What are your family’s favorite board games? Does your child ever want to play games above their skill level and what do you do about it?

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Filed under Early Elementary (6-9), Having Fun, Preschooler (3 yrs - 5 yrs), Tall Poppies

Library Hits – 4/17/2012

This week’s library returns and and what we thought of them.

Top of the Pile

Mouse and Mole, Fine Feathered Friends by Wong Herbert Yee
Awesome
I really enjoyed this early reader which won a Geisel Honor in 2010.  The Geisel Award is my new favorite award–it’s for best early reader books.  The books on that list were meant for kids like Monkey who learn to read early and need more content than picture books and less than a chapter book, but something that’s actually a story since they’re done with boring phonics concepts.  So many early readers are hit-over-the-head boring, but everything we’ve read off the Geisel list has been a huge hit.  Even if your child isn’t reading, these books are highly readable! Anyway, about the book: a friendship story with some serious emphasis on nature study (one of my new pet homeschooling topics). Continue reading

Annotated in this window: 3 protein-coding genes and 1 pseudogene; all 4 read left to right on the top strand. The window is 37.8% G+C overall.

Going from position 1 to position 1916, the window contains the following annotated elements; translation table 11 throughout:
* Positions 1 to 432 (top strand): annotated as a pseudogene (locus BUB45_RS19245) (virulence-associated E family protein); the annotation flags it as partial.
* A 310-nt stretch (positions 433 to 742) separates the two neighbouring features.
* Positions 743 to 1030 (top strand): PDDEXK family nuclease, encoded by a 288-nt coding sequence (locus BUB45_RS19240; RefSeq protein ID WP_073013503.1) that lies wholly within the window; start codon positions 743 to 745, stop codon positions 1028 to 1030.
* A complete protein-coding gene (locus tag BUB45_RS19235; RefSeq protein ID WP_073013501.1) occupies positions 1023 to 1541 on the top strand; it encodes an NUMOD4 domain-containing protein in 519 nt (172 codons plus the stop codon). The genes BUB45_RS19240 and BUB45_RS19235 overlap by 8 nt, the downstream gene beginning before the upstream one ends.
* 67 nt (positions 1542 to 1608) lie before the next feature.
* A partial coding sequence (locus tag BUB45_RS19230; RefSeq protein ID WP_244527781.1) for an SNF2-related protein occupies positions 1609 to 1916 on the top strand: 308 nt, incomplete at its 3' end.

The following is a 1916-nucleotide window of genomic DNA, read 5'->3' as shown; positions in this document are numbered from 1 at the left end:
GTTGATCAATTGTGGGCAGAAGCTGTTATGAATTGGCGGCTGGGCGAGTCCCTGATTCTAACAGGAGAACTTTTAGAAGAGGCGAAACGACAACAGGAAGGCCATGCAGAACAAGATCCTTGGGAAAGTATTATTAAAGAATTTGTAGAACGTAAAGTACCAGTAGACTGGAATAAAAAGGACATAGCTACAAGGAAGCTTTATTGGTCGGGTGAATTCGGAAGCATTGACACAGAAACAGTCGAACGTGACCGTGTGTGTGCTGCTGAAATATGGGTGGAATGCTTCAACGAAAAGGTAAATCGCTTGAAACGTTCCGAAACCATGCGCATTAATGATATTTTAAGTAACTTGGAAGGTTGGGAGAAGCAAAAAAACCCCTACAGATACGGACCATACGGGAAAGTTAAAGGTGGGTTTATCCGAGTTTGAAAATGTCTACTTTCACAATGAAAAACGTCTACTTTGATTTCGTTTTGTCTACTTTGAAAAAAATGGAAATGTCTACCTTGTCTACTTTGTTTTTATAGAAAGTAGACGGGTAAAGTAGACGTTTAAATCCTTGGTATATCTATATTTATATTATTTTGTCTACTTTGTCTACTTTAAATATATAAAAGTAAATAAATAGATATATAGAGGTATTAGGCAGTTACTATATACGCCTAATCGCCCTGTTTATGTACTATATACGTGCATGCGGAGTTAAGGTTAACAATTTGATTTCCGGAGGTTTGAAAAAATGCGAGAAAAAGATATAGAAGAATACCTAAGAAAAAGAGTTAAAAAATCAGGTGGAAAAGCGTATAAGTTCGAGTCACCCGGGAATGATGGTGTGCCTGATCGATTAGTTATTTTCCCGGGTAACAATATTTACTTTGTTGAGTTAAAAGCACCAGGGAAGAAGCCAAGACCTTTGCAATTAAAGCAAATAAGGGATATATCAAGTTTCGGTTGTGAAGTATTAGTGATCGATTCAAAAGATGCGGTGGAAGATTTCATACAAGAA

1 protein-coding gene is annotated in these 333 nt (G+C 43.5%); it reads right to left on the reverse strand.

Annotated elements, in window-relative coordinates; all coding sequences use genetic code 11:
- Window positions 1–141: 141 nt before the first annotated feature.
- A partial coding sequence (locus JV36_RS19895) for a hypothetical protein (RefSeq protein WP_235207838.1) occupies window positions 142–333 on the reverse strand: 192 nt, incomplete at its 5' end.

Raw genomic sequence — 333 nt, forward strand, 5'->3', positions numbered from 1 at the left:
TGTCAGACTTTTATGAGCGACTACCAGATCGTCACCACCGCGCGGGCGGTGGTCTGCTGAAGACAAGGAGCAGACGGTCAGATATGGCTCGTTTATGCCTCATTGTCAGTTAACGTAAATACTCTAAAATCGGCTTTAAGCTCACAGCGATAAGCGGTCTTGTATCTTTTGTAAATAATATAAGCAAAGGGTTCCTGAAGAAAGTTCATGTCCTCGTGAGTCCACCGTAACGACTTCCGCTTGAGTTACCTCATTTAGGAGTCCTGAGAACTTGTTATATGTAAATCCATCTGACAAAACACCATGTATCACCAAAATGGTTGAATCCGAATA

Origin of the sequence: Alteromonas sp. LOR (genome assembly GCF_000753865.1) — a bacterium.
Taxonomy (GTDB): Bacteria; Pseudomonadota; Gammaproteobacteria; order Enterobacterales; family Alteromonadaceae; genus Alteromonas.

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Filed under Early Elementary (6-9), Library Hits, Preschooler (3 yrs - 5 yrs), Toddler (18 mos - 3 yrs)

Library Hits – 4/4/2012

(And we’re back from the dead.)